Preamplifiers or otherwise called Low-Noise Amplifiers (LNA), are commonly used for Radiated emissions (RE) and sometimes Conducted Emissions (CE). These devices help boost the measured RF signal. Boosting the signal or increasing it also increases the signal above the noise floor of the measurement system (receiver or spectrum analyzer), allowing smaller signals to be seen. In this article, we will go over what to look for when selecting a preamplifier.
What is the gain of the preamplifier?
Gain is the number of dBs it will increase the input signal to the output. Gain changes across the frequency range but may be relatively flat. A higher gain output is often seen as better; however, this is not always true. Too much gain can overload the input of your receiver/spectrum analyzer. Many receivers will detect this and give a warning. If this is seen, additional attenuation must be used. Adding attenuation after the amplification is counterproductive. You would save on the cost by purchasing a unit with less gain. To determine how much gain you may need, one can look at adding together antenna factor and cable losses to identify the needed adjustment. This is a good starting point for how much gain you need in a preamplifier.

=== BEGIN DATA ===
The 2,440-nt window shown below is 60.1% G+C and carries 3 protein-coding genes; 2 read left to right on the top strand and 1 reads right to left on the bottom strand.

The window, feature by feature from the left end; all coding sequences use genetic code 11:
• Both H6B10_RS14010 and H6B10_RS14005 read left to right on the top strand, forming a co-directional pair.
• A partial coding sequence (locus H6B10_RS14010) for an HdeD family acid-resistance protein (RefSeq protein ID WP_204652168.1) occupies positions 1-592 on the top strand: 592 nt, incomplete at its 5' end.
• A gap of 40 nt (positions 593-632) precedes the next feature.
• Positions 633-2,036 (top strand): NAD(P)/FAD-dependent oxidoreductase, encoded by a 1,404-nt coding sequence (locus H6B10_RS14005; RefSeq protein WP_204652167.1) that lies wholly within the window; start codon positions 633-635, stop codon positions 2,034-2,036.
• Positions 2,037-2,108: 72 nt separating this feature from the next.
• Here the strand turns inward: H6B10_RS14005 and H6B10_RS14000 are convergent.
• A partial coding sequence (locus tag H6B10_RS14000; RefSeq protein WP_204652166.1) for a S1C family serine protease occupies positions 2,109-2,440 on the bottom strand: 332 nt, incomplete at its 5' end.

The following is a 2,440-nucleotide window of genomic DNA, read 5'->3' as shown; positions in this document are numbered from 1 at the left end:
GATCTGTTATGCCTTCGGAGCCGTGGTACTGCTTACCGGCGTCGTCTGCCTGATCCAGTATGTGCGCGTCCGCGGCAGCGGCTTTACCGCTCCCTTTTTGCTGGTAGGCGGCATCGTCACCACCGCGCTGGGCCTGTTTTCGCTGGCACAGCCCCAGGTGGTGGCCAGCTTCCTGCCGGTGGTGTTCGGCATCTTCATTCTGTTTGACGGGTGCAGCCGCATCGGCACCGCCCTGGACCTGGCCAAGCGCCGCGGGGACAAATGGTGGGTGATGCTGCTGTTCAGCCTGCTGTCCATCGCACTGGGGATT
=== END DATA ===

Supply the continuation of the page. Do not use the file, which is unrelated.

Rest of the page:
If your receiver has a preamplifier built in, be sure to take this into account.
What is the Noise Figure (NF) of the preamplifier?
The NF is a measurement of how much noise you will add to your receiver’s noise floor. A lower value for NF is always better. You can expect to see values of about 3 to 5 dB. This is a relative number that can be calculated to a noise floor increase by using your receiver’s bandwidth and gain of the preamplifier. The value varies based on gain, frequency range, and quality of the preamplifier.
What frequency range do you need?